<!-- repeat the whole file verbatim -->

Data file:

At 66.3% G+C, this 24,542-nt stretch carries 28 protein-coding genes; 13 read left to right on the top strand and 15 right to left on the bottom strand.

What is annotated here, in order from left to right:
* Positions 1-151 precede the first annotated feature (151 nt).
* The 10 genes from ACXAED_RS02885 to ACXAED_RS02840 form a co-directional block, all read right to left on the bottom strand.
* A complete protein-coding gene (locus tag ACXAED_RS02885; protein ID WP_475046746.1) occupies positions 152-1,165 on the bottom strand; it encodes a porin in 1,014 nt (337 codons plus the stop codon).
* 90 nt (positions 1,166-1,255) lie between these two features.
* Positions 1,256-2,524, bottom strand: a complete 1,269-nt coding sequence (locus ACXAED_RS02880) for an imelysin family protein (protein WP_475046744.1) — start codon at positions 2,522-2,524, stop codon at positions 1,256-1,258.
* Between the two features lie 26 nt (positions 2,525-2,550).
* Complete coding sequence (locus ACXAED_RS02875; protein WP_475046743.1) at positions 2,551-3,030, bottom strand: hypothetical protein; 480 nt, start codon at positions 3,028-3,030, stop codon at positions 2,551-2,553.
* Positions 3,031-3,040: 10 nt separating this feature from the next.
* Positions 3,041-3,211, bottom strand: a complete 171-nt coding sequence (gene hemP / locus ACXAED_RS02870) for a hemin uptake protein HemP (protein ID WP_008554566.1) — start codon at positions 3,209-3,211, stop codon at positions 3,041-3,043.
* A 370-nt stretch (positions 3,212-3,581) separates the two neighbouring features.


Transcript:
At 66.3% G+C, this 24,542-nt stretch carries 28 protein-coding genes; 13 read left to right on the top strand and 15 right to left on the bottom strand.

What is annotated here, in order from left to right:
* Positions 1-151 precede the first annotated feature (151 nt).
* The 10 genes from ACXAED_RS02885 to ACXAED_RS02840 form a co-directional block, all read right to left on the bottom strand.
* A complete protein-coding gene (locus tag ACXAED_RS02885; protein ID WP_475046746.1) occupies positions 152-1,165 on the bottom strand; it encodes a porin in 1,014 nt (337 codons plus the stop codon).
* 90 nt (positions 1,166-1,255) lie between these two features.
* Positions 1,256-2,524, bottom strand: a complete 1,269-nt coding sequence (locus ACXAED_RS02880) for an imelysin family protein (protein WP_475046744.1) — start codon at positions 2,522-2,524, stop codon at positions 1,256-1,258.
* Between the two features lie 26 nt (positions 2,525-2,550).
* Complete coding sequence (locus ACXAED_RS02875; protein WP_475046743.1) at positions 2,551-3,030, bottom strand: hypothetical protein; 480 nt, start codon at positions 3,028-3,030, stop codon at positions 2,551-2,553.
* Positions 3,031-3,040: 10 nt separating this feature from the next.
* Positions 3,041-3,211, bottom strand: a complete 171-nt coding sequence (gene hemP / locus ACXAED_RS02870) for a hemin uptake protein HemP (protein ID WP_008554566.1) — start codon at positions 3,209-3,211, stop codon at positions 3,041-3,043.
* A 370-nt stretch (positions 3,212-3,581) separates the two neighbouring features.